In 1981, John Waters wrote and directed the film Polyester wherein he introduced audiences to "odorama" and provided each of them with scratch and sniff cards at the movie theaters. It was a hilarious concept and would have been really effective if I had actually seen it in the theater. But I watched it at home with no card and random numbers flashing on the screen every few minutes. It was still hilarious.
So as I write my "how I got my agent" story, I am going to provide you all with hot links to the things that helped me in the journey. And you can click on them or not. Sniff the card. Don't sniff the card. Your call.
As some of you know, I started writing my first novel GESTAPO about 18 months ago. And I finished it this past January. Er, sort of. Many, many people read it and gave me suggestions for how to fix it. And it did pretty well as far as things go. I entered it in the Amazon Breakthrough Novel Contest and was a quarter finalist. I won some query and pitch contests with it. But still, it wasn't quite right. Because it was a first novel. Everyone tells you to trunk your first novel. Agents say it all the time. And they are right. The problem with trunking GESTAPO: my premise was compelling and it stinks to trunk great premises.
So I let my dear friend and mentor Heather Howland take a look at it and she tore it apart in the best possible way. All writers should have a Heather Howland in their lives. And because of all the revising I did after Heather's feedback, I started to get full requests on it.
Then I waited. Then I got a revise and resubmit request on GESTAPO. And then I waited some more. And in the meantime, I participated in this Testimonial Writing Workshop with the Voices and Faces Project. And while I was there, I figured out the next book I wanted to write. And I wrote it because I had to write it. It's called MANHOLE and when I first started it, I called it the book that would never be published. And many people offered to read that one too and gave me great suggestions for fixing it.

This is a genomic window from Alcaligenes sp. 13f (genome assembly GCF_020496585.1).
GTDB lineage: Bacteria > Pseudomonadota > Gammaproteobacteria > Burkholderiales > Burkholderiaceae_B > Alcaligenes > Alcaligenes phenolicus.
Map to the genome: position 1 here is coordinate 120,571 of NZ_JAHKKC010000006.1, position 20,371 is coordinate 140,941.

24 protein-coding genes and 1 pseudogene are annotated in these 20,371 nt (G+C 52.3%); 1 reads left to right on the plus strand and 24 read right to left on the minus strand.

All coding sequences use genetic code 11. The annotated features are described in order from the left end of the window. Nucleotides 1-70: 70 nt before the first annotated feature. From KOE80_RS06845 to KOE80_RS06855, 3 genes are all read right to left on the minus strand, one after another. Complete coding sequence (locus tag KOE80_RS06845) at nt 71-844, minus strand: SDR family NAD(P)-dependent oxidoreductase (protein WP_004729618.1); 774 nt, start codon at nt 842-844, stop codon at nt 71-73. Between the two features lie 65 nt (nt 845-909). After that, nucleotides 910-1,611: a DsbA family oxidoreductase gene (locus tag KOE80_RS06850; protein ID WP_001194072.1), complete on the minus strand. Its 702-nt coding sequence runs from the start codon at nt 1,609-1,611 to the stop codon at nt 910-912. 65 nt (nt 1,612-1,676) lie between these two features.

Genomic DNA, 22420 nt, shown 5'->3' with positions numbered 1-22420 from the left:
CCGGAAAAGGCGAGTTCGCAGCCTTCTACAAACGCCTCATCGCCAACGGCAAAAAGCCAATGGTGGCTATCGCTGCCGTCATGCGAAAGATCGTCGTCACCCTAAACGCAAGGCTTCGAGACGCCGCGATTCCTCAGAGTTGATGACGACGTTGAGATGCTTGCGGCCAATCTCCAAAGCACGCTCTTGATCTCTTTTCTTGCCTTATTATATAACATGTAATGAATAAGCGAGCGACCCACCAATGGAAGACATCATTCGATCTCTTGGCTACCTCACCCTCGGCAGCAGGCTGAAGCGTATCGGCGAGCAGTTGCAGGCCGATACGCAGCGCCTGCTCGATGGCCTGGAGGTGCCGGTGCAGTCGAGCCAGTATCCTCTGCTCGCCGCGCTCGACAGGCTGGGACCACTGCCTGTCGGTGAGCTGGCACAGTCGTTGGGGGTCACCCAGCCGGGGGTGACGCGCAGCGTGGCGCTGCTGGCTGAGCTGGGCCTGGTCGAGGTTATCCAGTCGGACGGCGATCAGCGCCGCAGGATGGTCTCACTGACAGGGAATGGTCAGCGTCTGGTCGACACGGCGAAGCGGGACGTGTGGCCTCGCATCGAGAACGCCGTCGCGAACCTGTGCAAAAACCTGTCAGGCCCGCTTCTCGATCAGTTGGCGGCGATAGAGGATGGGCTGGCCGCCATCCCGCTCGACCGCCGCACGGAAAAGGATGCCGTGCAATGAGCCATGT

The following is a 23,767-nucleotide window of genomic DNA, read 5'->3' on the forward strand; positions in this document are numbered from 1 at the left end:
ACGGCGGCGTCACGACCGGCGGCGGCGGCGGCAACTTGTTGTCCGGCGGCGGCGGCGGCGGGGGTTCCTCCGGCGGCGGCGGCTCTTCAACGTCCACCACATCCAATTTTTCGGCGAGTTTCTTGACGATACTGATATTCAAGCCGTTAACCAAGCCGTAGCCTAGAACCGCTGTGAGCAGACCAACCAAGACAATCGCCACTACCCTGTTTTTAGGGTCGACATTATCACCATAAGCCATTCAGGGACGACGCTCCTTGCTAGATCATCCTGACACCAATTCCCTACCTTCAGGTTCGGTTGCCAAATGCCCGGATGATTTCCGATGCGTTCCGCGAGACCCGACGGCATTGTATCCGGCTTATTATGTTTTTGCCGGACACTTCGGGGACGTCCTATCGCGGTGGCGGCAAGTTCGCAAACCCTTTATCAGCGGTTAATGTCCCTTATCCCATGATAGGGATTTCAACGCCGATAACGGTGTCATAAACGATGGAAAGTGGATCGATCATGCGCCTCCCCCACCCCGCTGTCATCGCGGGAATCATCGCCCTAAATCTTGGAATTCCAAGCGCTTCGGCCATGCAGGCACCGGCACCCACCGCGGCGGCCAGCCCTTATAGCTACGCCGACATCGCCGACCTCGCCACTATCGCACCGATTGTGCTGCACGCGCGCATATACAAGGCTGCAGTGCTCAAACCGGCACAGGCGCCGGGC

Then Deana Barnhart had this "Gearin' Up To Get An Agent" blogfest in July. And I put my query letter for MANHOLE up there because I had decided maybe I should trunk GESTAPO after all (yes, a few agents still had it but they'd now had it for almost 3 months). And I thought the query feedback went pretty well. So I sent the MANHOLE query letter out to five agents. Five agents who I know love dark YA. And who maybe wouldn't think MANHOLE was unpublishable.
And three days later, one of the agents who had GESTAPO called me to offer for it. Because, you know, that's how timing works. So I had to contact the agents who had the MANHOLE query and tell them I had an offer. And as you can only imagine, it was like Dr. Seuss's THE SNEETCHES because now two different books were in play and it was a big fat kerfuffle. (Off again, on again, in again, out again, through the machines they raced round and about again!). I ended up with four offers of representation. And yes, I had some of those phone calls while trying to attend the SCBWI conference in LA. Thank goodness for my CP Carrie who was there to talk it all out with me.
And not everyone will tell you this, but the whole decision making process is super exciting and ragingly hard. I mean really hard. And even when you absolutely know the right one, it is sort of painful telling the other ones "no." Because they were all right for some reasons, but "the one" is right for ALL the reasons.
Which brings me to my "right one"...the absolutely, utterly fabulous Sarah LaPolla of Curtis Brown LTD. My dark, edgy, feminist writer self couldn't be happier.
And for those of you who want to know my stats, I don't have the first clue. The funny two-book kerfuffle blew all of my query tracking out of the water.